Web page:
Whether for artificial intelligence, augmented reality or the Internet of Things – 5 billion people worldwide will be using smart devices to sense their environment next year. Infineon Technologies AG has developed a 60 GHz radar chip, which enables a new form of interaction between users and their devices. Using an integrated antenna system, it senses the presence and movement of people and objects with high precision or measures distances and speeds. This chip is the base for Google’s Soli technology and has now been integrated for the first time into a smartphone, so that it can also be controlled by gestures.
“With our radar technology devices become ‘context-aware’. This means that they can finally understand their environment and react much more purposefully,” says Andreas Urschitz, Division President for Power Management and Multimarket at Infineon Technologies AG. “The precise motion detection by the 60 GHz radar chip turns the Google Pixel 4 smartphone into a gesture control system. This is a revolution in the human-machine-interaction. At Infineon, we are furthermore working on the fusion of multiple sensors to simplify interaction and increase the usefulness of the devices.”
Infineon’s radar technology has its roots in the automotive sector. Radar sensors have been effectively measuring distances, speeds and movements while driving for decades. Infineon has further developed these functions for small devices. The 60 GHz chip is a complete radar system with antennas on a very small area
(5 x 6.5 mm) coupled with low power consumption. It can perceive movements in rooms or measure distances from objects in the millimetre range with utmost precision. With the appropriate software, the motion data is converted into functions, so that control via gestures is possible without touching the device.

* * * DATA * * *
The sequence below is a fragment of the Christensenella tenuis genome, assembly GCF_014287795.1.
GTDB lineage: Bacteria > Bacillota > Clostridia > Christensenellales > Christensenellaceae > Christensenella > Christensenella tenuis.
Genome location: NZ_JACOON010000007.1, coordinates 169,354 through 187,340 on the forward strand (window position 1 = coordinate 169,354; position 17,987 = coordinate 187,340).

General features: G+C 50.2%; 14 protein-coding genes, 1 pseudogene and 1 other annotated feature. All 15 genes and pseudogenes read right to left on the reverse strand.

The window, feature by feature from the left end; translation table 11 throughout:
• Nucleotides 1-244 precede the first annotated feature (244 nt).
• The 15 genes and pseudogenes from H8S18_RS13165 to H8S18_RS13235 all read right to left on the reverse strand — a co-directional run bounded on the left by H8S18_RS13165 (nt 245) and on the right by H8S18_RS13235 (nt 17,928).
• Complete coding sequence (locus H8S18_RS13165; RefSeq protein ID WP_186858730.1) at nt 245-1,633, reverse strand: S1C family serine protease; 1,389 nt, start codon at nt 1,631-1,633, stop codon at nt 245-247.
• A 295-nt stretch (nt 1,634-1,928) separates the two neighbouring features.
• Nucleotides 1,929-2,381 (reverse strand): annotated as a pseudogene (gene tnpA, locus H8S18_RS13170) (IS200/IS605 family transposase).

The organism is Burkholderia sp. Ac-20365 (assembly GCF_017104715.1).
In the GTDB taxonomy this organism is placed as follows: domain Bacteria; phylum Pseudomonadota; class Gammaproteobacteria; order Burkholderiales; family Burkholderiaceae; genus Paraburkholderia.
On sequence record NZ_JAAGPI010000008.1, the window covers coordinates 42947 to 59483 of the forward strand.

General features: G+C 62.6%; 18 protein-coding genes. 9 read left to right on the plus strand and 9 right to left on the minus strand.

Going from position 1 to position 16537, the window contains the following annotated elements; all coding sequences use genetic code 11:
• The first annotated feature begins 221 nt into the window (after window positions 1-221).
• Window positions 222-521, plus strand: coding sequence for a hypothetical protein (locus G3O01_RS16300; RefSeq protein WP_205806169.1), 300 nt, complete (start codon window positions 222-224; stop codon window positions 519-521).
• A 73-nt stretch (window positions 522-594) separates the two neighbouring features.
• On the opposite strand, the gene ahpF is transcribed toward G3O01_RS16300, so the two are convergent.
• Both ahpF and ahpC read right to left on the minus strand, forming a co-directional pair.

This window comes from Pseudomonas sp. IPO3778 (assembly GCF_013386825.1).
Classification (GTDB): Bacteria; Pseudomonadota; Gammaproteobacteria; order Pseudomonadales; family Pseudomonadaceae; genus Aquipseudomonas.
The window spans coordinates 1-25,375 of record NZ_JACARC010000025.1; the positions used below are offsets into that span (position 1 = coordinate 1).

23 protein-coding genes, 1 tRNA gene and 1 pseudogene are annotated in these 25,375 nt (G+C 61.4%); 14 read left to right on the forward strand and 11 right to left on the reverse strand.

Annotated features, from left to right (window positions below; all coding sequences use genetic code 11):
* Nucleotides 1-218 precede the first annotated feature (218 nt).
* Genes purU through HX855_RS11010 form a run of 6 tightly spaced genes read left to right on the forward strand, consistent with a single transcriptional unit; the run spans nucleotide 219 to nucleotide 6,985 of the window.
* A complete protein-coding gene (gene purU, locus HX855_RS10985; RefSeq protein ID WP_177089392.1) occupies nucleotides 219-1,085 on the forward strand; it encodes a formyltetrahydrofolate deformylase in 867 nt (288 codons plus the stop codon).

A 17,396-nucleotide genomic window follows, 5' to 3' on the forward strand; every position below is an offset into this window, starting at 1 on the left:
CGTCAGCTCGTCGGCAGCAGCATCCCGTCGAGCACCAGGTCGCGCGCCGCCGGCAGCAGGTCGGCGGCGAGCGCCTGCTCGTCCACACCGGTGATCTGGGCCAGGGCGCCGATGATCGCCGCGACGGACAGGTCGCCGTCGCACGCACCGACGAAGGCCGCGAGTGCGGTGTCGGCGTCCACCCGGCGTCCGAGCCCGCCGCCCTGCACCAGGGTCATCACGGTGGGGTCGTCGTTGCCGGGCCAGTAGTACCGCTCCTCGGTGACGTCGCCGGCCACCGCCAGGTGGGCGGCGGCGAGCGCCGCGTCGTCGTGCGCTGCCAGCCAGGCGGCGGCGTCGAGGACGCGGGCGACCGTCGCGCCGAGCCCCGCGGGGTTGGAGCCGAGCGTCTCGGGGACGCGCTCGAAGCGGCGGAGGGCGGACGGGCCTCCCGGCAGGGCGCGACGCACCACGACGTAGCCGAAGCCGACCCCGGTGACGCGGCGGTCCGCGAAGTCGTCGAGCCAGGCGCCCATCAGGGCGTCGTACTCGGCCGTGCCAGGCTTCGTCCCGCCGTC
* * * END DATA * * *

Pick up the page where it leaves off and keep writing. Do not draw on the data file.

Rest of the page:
Devices and buildings sense their environment as if with human senses
Infineon develops sensors and chips which, like the human senses, recognize the environment and process the data obtained. The aim is to enable effortless interaction and at the same time use smart functions that make life easier, safer and greener. The fusion of multiple sensors in a single device creates new solutions that measure and improve air quality or intelligently control burglary protection, for example. In addition to voice-controlled assistants, ‘intelligent’ household appliances or wearables, buildings, so-called smart buildings in particular, are becoming more interactive. Sensors detect the number of people in the rooms or can adjust the need for light sources to improve safety and energy efficiency.
For further information, visit at www.infineon.com